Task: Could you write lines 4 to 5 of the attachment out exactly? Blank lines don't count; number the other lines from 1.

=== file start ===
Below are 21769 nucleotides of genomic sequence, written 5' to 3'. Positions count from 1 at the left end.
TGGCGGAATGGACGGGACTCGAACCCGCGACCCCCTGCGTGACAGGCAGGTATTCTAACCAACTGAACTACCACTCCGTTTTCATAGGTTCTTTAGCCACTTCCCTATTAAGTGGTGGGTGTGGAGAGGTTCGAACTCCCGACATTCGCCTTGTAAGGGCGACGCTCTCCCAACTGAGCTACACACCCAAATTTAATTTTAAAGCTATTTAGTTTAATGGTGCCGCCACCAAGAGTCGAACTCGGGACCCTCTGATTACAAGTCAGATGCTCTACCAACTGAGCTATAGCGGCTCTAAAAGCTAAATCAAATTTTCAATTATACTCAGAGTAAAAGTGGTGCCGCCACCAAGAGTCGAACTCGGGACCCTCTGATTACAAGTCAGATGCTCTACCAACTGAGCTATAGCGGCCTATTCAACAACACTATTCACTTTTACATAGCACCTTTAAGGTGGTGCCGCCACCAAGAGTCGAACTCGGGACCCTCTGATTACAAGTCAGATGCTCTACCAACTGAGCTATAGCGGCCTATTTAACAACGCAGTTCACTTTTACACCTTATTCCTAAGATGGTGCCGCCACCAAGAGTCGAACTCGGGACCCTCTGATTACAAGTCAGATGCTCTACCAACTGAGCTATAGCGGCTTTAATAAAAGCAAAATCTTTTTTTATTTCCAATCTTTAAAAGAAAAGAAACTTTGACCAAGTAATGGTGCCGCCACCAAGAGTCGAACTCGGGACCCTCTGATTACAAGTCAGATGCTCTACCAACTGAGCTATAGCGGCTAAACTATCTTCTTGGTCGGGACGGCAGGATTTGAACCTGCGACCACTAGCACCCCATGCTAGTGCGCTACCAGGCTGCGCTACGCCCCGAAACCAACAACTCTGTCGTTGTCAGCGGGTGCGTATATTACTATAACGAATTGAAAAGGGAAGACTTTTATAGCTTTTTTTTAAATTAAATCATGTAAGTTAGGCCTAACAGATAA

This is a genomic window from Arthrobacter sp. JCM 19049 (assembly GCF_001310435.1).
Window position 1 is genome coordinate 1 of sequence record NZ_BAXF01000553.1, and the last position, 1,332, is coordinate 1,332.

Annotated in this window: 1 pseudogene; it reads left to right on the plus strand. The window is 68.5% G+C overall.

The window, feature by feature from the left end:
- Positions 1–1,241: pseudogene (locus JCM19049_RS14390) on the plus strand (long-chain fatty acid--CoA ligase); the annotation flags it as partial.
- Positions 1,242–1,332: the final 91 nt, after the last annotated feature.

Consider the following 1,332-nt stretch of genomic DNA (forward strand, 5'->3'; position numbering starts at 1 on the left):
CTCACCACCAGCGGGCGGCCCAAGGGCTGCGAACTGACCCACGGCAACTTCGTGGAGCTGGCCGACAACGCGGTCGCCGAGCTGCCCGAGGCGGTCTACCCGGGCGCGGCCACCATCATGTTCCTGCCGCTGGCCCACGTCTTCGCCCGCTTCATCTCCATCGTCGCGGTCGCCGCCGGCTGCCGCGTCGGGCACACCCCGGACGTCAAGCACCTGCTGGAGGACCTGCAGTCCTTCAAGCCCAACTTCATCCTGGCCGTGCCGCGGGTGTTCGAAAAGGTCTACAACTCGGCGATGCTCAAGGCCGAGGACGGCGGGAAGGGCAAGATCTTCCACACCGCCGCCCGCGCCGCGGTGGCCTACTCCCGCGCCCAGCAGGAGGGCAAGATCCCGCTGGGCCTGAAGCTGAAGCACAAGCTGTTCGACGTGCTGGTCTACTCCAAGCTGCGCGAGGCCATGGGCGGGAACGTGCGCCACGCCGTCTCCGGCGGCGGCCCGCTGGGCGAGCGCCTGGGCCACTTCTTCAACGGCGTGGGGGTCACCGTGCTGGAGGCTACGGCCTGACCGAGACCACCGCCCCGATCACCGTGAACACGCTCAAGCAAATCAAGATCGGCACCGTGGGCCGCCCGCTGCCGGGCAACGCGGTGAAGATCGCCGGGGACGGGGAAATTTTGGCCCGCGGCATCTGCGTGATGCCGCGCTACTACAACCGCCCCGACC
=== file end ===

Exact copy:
Window position 1 is genome coordinate 1 of sequence record NZ_BAXF01000553.1, and the last position, 1,332, is coordinate 1,332.

Annotated in this window: 1 pseudogene; it reads left to right on the plus strand. The window is 68.5% G+C overall.